Penn State Health Lancaster Medical Center staff create new care experience
“The hospital is an opportunity not only to build a state-of-the-art building, but also to create a new health care experience for patients, the community and care providers,” says Barbara Zuppa, vice president and chief nursing officer at Penn State Health Lancaster Medical Center.
Relationships are at the heart of the vision for the 341,000-square-foot, six-story medical center, located at 2160 State Road in East Hempfield Township.
“We’re creating a relationship-based model of care delivery for patients, families, colleagues and self,” Zuppa says. “That's what attracted me - the opportunity to build from the ground up and work with leaders who share that vision of creating very customized, person-focused care.”
Teams that reflect the community
“We have an intentional focus on the diversity of our workforce,” says Madeline Feliciano-Weiser, a nurse manager with the medical-surgical unit. “We want to make sure the individuals are a true representation of the communities we serve. That’s important in building trust because patients want to have someone who understands their history … and how it plays into their health care.”
Staff work to incorporate respect, integrity, teamwork and excellence in every interaction they have, whether with patients, families, colleagues or vendors, Feliciano-Weiser adds.
Reflecting the diversity of the community means staff can share patients’ cultures and stories, says Lance Whitehead, a registered nurse in the emergency department. “We can have that connection with patients, especially when it comes to creating a setting where patients who feel vulnerable can be honest about what's going on with them.”
Lancaster Medical Center was designed to meet the community’s diverse needs, including different parking facilities. “I’m thrilled we have parking for bicycles, electric cars, gas-powered cars and horse and buggies,” says Dr. Michael Reihart, medical director, emergency medicine.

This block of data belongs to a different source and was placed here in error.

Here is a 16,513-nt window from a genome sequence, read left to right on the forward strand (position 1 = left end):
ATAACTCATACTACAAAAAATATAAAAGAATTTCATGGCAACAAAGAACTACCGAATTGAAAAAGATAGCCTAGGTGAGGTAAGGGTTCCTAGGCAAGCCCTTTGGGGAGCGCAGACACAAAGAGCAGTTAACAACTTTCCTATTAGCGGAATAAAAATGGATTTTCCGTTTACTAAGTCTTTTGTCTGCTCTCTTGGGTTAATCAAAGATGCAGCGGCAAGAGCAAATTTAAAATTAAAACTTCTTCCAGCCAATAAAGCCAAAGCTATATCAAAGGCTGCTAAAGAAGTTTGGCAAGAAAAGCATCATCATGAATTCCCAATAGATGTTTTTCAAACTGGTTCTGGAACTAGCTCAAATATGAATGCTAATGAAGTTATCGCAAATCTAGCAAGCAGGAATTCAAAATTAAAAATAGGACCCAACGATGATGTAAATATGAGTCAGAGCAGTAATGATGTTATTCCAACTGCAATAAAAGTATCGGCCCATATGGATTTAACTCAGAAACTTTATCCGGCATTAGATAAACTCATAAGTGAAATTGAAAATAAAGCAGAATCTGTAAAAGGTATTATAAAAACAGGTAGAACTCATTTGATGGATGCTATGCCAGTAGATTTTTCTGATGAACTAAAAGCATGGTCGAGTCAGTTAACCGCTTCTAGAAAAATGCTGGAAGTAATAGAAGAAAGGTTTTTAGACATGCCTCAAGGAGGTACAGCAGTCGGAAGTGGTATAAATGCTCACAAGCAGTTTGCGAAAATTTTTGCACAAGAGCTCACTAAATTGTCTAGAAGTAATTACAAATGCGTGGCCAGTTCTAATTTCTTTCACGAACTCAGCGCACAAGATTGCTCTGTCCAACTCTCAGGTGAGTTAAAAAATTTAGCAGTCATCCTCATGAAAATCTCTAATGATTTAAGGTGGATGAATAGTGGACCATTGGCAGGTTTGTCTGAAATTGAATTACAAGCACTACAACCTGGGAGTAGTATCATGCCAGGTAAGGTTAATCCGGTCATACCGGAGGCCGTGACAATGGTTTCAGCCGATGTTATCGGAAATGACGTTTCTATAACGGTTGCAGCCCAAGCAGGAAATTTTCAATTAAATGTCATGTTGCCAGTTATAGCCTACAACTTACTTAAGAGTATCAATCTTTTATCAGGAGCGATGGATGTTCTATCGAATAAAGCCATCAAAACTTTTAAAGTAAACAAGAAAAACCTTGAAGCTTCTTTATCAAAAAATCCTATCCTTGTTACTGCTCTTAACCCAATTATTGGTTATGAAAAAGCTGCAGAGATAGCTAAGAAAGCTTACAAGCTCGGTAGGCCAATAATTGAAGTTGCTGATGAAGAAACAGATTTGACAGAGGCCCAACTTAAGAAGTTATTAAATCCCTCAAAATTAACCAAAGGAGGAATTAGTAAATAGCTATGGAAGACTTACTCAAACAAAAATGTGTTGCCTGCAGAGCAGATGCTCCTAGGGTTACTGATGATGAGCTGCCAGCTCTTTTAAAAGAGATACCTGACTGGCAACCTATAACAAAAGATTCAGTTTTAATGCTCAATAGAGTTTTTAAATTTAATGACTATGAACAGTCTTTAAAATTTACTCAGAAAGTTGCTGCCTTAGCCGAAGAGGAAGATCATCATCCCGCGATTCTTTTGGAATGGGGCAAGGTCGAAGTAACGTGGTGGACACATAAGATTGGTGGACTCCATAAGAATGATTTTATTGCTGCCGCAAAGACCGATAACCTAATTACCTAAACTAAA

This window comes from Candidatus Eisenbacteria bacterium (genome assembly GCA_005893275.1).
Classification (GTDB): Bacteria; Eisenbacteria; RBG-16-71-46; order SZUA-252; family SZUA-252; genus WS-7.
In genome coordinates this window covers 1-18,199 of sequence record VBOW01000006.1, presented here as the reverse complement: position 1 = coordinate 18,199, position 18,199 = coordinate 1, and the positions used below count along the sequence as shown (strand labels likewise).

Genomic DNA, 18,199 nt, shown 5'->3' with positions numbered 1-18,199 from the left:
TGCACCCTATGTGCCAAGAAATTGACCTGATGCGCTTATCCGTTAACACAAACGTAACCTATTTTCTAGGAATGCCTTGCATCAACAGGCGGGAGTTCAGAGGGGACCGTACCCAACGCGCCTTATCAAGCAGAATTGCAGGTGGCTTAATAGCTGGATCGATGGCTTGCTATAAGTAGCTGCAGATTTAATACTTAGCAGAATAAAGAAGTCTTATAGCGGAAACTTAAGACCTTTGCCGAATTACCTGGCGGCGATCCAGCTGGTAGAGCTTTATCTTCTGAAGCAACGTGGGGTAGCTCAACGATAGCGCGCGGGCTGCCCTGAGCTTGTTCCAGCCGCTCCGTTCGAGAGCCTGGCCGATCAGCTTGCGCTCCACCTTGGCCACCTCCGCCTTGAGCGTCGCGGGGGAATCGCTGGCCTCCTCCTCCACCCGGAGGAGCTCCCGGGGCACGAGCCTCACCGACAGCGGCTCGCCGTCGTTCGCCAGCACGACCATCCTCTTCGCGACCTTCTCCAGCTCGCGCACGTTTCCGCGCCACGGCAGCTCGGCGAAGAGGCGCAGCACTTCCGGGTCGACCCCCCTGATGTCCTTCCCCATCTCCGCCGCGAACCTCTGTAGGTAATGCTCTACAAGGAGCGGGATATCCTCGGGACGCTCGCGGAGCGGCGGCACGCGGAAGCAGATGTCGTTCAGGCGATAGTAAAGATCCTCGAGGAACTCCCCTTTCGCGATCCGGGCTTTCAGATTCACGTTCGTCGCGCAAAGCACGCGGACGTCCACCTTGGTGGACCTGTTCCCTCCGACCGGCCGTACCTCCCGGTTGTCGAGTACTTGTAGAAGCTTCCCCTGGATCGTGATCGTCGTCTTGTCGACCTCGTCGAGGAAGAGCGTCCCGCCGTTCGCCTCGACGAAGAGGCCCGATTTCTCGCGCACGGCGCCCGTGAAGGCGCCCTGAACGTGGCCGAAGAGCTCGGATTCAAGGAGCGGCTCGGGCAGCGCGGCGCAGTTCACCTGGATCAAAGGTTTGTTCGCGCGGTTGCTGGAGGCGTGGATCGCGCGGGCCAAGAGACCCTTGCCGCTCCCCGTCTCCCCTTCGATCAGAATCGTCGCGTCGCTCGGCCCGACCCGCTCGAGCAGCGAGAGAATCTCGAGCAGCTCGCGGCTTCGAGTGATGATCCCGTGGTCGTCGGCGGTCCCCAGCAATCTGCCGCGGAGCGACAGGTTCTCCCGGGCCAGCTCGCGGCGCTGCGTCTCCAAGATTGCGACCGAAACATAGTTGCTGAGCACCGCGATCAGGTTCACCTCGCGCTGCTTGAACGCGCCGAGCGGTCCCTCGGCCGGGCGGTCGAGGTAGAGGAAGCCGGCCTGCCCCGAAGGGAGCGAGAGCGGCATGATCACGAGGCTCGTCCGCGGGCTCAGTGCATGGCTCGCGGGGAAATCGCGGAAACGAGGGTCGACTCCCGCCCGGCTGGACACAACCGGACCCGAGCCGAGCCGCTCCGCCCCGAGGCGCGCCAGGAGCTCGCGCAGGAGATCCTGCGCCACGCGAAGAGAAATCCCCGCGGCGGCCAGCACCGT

Involved in emergency medicine since he became an emergency medical technician at age 16, Reihart serves as emergency medical services director for the region, experience that shapes his perspective on the medical center’s services. “We have a unique opportunity to build a culture of safety, a culture of compassion and a culture of excellence. When our patients come here, we realize that their worst day is something we want to make into their best day.”
A culture of respect
“The only way to provide the best possible care is to have the best possible team,” adds Zuppa. “Our Lancaster Medical Center team members are people who are highly compassionate, who find great joy in our work and know the value of a smile, laughter and healing not only for our patients, but also for each other. Together, we are an amazing team that provides extraordinary care.”
The medical center’s exterior itself is motivational, Whitehead believes. “It’s not like any other building around here,” he says. “It shows there are innovative things happening here, evolving the health care system and inspiring others to improve their health and the health of Lancaster County.”
New team members welcome
Team building continues at Lancaster Medical Center, which will employ nearly 1,000 people when fully occupied. In addition to its hospital beds, the medical center incorporates an emergency department, specialty inpatient services, including cardiac catheterization lab, labor and delivery, surgical capabilities and an attached medical office building.